### II. RESULTS

Figure 1(a) shows ellipsometry result from our previous work [14] of largely switchable optical permittivity spectra of VO2 grown on a sapphire substrate by pulsed laser deposition. It is remarkable that in the near-infrared regime, the real part of VO2 permittivity changes its sign according to the phase. In the metallic phase, VO2 acts as a plasmonic metal while the insulating VO2 is a lossy dielectric with high index. It implies that TE polarized light cannot penetrate into the hot metallic VO2 and can be guided in the cold insulating VO2 waveguide as shown in Fig. 1(b). The plot shows the fundamental TE mode of the VO2 slab waveguide in the air depending on the width of the VO2 slab, when VO2 is at the insulating phase. Leveraging this largely switchable characteristic of VO2 waveguide, penetration of TE polarized light into the waveguide structures and optical phase shift from the structures can be engineered.

Figure 1.Optical dispersion of VO2. (a) Optical permittivity spectra of VO2 at the insulating and metallic phases. (b) Effective fundamental mode index of one-dimensional VO2 slab waveguide at the wavelength of 1000 nm, 1300 nm, 1600 nm, according to the varying slab width. The inset figure shows transverse electric field profile when the width and wavelength are 400 nm and 1000 nm, respectively, and VO2 is at the insulating phase.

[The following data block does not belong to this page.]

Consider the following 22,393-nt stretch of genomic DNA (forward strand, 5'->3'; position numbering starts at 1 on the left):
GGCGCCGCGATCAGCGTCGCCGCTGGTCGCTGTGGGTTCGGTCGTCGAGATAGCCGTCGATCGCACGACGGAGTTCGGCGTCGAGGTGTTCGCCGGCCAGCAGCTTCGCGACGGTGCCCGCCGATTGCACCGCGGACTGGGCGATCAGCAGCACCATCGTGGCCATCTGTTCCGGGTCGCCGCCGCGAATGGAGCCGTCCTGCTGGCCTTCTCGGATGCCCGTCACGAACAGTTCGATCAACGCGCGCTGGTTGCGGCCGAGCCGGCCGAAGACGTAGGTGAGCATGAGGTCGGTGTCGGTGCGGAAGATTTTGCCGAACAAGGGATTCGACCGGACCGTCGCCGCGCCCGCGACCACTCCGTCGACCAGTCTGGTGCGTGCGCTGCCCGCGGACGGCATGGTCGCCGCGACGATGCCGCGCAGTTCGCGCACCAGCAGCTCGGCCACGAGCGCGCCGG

Figure 2(a) shows the concept illustration of the supercell structure of the proposed active beam steering device with thermally switchable deflection angle over broad bandwidth. I utilize an aluminum mirror as a substrate for efficient operation, and VRW structures are arranged with varying width and fixed thickness of 200 nm on the mirror. The supercell period (4Ʌ) is set to yield only three diffraction orders (−1st, 0th, and 1st) in the reflection side. Then, the beam switching device deflects normally incident TE light into the 1st and 0th orders, at the insulating and metallic phases, respectively.

Figure 2.Design of active beam deflector. (a) Schematic diagram of actively tunable beam deflector design. (b) Phase and (c) amplitude response of the VRW unit cell at the insulating phase according to the variation of VRW width and operation wavelength. (d) Normalized transvere electric field profiles of the insulating phase unit cells at the wavelength of 1500 nm. The VRW width are 0 nm, 400 nm, 160 nm, and 100 nm, from the left in order. (e) Phase and (f) amplitude response of the VRW unit cell at the metallic phase according to the variation of VRW width and operation wavelength.